70s/80s Early pre-metal – Basically stuff that would be played on Ozzy’s Boneyard, leaving out some of later tunes. Lots of pre-glam metal era. Think everything that led up to, but not including, Metallica. Examples: Led Zeppelin, UFO, Iron Maiden, Nazareth, Motorhead, Diamond Head, Black Sabbath, Judas Priest, early Queen
Blues Rock – Not really talking about a time frame, but I mean really bluesy rock here, not just the awesome late 60s classic rock which had the influence. Examples: Savoy Brown, Ten Years After, Rory Gallagher, Govt Mule, Allman Brothers, Blackberry Smoke, Anders Osborne, Robin Trower, Cream… Led Zeppelin again
Fusion-ish Rock – Ok, I was gonna write prog rock, but then all you might think about would be Yes or the Moody Blues, and I’m going for something a little different. Mostly hard rock not just based on standard blues progressions. Examples: Pink Floyd, Tool, Dream Theater, Dixie Dregs, King Crimson, Rush, Queensryche, Jeff Beck, Deep Purple, probably some Queen and Zeppelin here has well
Remember when you make your choice, you’re here to learn something. And don’t quibble about which band goes where. Only AC/DC sounds the same in every song and they could really fit in either of the first two categories.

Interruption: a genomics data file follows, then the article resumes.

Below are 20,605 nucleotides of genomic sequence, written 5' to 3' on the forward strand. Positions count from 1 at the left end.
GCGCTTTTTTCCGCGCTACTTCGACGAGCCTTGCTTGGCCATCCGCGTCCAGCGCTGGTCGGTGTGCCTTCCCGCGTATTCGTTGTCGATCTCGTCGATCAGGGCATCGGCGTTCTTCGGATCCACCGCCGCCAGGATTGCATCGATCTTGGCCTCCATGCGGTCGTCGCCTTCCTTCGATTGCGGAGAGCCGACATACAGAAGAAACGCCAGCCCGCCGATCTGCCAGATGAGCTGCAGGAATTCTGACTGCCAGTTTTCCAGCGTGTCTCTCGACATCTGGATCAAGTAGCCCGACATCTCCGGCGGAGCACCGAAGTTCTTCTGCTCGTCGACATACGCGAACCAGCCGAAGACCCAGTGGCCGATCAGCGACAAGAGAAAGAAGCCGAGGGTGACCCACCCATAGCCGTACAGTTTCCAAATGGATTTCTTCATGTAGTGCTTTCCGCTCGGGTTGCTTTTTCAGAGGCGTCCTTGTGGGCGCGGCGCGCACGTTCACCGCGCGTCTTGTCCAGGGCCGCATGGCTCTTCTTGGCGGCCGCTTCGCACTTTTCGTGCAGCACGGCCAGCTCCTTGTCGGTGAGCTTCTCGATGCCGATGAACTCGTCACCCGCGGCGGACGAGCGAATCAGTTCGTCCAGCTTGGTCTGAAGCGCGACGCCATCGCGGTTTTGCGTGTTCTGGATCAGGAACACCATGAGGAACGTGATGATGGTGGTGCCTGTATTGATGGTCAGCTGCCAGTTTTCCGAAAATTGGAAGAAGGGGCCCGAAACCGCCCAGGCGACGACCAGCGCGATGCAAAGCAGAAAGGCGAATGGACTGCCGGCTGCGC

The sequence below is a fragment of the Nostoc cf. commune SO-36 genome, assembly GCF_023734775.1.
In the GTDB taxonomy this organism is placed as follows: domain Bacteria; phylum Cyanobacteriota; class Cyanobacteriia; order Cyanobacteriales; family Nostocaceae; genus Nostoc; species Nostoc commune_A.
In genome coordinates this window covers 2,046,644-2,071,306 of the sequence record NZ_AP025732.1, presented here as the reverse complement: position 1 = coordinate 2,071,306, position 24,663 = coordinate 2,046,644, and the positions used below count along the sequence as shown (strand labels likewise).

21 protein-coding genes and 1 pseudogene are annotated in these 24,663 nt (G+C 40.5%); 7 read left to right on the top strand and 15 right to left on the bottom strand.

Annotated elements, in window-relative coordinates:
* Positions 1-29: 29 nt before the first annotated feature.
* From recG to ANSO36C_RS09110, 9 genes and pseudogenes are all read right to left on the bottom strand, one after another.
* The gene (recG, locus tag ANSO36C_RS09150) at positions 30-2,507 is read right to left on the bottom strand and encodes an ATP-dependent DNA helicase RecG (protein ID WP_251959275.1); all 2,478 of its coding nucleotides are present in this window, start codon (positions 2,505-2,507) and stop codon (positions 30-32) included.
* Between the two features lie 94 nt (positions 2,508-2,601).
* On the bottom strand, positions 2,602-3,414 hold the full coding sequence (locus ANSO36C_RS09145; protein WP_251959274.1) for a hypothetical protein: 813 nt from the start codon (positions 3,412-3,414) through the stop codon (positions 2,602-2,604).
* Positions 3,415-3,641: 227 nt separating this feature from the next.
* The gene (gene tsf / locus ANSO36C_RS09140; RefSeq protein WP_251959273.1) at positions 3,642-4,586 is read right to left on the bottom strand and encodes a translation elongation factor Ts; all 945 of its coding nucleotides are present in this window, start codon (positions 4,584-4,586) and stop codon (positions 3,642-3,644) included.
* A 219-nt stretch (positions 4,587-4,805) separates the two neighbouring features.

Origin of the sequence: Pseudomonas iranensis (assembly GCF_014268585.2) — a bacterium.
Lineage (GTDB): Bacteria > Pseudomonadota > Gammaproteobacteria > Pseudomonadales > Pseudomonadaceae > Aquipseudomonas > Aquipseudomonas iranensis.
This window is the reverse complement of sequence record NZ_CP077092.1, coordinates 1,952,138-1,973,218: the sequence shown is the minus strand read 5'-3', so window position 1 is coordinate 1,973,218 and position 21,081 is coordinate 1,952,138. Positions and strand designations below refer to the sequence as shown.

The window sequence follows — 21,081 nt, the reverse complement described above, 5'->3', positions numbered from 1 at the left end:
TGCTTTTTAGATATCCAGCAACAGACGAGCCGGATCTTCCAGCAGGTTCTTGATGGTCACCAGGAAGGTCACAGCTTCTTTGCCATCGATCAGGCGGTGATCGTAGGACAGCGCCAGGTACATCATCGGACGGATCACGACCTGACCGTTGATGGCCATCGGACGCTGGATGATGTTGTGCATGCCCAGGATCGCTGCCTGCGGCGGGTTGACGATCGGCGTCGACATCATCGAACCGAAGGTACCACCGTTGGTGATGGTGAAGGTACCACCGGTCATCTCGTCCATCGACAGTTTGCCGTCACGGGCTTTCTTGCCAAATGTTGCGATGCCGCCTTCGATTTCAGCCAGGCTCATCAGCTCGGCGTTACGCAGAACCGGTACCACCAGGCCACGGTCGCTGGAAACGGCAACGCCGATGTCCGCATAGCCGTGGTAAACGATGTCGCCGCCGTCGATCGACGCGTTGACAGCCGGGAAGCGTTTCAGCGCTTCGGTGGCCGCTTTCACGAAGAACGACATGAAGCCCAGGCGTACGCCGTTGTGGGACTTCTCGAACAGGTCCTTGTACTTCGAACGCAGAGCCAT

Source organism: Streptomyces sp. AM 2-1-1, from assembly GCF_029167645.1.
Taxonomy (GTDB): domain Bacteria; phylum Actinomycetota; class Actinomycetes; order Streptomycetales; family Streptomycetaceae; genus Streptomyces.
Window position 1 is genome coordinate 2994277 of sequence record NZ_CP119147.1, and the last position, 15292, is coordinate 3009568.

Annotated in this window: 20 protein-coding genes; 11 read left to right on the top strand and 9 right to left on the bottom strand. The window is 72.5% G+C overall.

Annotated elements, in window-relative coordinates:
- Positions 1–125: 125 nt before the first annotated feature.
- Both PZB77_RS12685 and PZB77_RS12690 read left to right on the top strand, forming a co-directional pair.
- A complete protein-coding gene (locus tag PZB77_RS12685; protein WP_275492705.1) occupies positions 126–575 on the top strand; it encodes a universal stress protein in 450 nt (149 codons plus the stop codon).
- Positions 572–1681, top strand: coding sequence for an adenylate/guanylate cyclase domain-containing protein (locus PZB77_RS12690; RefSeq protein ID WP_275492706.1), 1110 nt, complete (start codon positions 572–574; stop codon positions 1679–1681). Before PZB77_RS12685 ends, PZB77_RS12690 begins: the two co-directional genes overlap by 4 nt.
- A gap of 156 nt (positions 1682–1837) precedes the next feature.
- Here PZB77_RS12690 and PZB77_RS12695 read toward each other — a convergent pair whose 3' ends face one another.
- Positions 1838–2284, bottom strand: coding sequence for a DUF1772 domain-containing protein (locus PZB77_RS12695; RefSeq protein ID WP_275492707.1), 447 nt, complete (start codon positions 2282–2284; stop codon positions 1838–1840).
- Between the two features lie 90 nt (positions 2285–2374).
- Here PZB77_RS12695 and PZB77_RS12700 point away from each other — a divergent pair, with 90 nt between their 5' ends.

I’m gonna be on vacation next week, so rather than have a dated post in the front of the site, I came up with a couple of internet Meme’s for the Nats. I used this website to make them, and that’s where I got the names for the memes that are in parenthesis. If you’ve got moar, please feel free to add to comments.
Henry Rodriguez (Futurama Fry):
Ankiel Meme (Boromir- based on his line “One does not simply walk into Mordor”):
Last night the Nats were down in the top of the 9th, but took the lead when Adam LaRoche hit a 2 run home run off of former National Joel Hanrahan. Unfortunately, a half an inning later, the Pirates did the same thing, and won on a walk off 2 run blast. But I’m not here to talk about the game. There are plenty of great websites that give you recaps of individual games. This one rarely, if ever, does that. Instead, I want to talk about how Joel Hanrahan looks. Specifically, that he looks more like his team logo than any player I can think of since Nap Lajoie.